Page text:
mental quality consisting of the ability to learn from experience, solve problems, and use knowledge to adapt to new situations.
a statistical procedure that identifies clusters of related items (factors) on a test; used to identify different dimensions of performance that underlie one's total score.
a factor that according to Spearman, and others, underlies specific mental abilities and is therefore measured by every task on an intelligence test.
a condition in which a person otherwise limited in mental ablility has an exceptional specific skill, such as computation or drawing.
assessed by intelligence tests, which present well-defined problems having a single right answer.
demonstrated in reacting adaptively to novel situations and generating novel ideas.
often required for everyday tasks, which are frequently ill-defined, with multiple solutions.
imaginative thinking skills
(component) provide the ability to see things in novel ways, to recognize patterns, to make connections.
a venturesome personality
(component) tolerates ambiguity and risk, perseveres in overcoming obstacles, and seeks new experiences rather than following the pack.
(component) the focus and motivation comes from things that they naturally want to do.
a method for assessing an individual's mental aptitudes and comparing them with those of others, using numerical scores.
a measure of intelligence test performance devised by Binet; the chronological age that most typically corresponds to a given level of performance.
intelligence quotient (IQ)
defined originally as the ratio of mental age to chronological age multiplied by 100. (mental age/chronological age x 100)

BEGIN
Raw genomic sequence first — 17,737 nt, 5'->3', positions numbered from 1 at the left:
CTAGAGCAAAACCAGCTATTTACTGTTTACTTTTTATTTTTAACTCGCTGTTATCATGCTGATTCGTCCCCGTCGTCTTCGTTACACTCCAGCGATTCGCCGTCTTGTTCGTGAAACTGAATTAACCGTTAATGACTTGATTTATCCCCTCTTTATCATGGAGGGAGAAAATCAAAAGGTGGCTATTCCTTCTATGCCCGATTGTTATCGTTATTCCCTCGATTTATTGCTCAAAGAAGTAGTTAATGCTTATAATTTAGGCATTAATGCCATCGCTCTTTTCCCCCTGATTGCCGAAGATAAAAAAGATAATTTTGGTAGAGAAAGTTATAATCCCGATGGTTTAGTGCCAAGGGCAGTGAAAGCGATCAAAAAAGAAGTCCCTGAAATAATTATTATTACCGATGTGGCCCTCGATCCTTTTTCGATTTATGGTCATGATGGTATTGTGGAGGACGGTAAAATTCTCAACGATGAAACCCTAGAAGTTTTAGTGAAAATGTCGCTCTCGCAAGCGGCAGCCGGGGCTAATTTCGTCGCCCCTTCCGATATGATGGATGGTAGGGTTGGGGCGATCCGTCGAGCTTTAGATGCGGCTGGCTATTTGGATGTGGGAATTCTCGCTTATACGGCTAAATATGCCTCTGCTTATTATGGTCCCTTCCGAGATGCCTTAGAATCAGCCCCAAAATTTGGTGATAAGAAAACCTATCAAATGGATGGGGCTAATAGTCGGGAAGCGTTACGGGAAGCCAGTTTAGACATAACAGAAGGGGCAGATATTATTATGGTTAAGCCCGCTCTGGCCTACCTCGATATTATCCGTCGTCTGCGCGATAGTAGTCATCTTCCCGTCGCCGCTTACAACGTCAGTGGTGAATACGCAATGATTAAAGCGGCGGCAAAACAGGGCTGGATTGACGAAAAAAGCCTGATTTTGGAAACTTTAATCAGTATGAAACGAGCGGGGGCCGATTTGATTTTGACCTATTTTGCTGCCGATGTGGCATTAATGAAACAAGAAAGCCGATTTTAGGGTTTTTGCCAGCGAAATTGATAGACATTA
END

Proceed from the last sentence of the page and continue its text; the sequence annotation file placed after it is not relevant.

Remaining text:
Wechsler Adult Intelligence Scale
the most widely used intelligence test; contains verbal and performance (nonverbal) subtests.
defining meaningful scores by comparison with the performance of a pretested standardization group.
the symmetrical bell-shaped curve that describes the distribution of many physical and psychological attributes. (Most scores fall near avg, and fewer & fewer scores lie near extremes)
the extent to which a test yields consistent results, as assessed by the consistency of scores on two halves of the test, on alternate forms of the test, or on retesting.
the extent to which a test samples the behavior that is of interest. (driving test that samples driving tasks)
the behavior that a test is designed to predict; thus, the measure used in defining whether the test has predictive validity.
the success with which a test predicts the behavior it is designed to predict; it is assessed by computing the correlation between test scores and the criterion behavior.
a reasoning error whereby a person views an abstract thing as if it were a concrete thing.The act of inventing a concept, giving it a name, and convincing yourself that such a thing exists in a concrete form in the real world.
The Flynn Effect
the widespread improvement in intelligence test performance during the past century.
the g factor
the overall-general capacity that underlies all of the specific mental abilities. (Spearman)
the ability to quickly reason and solve problems involving complex relationships - such as tests of block design and spatial visualizations.
the knowledge a person has acquired from "book smarts" during their life (verbal & numerical skills).
Gf-Gc theory of intelligence
fluid intelligence and crystallized intelligence together are known as ...
theory of multiple intelligences
(Howard Gardner) there are seven intelligences, each independent of the others. (this is an opposite theory of the g factor theory).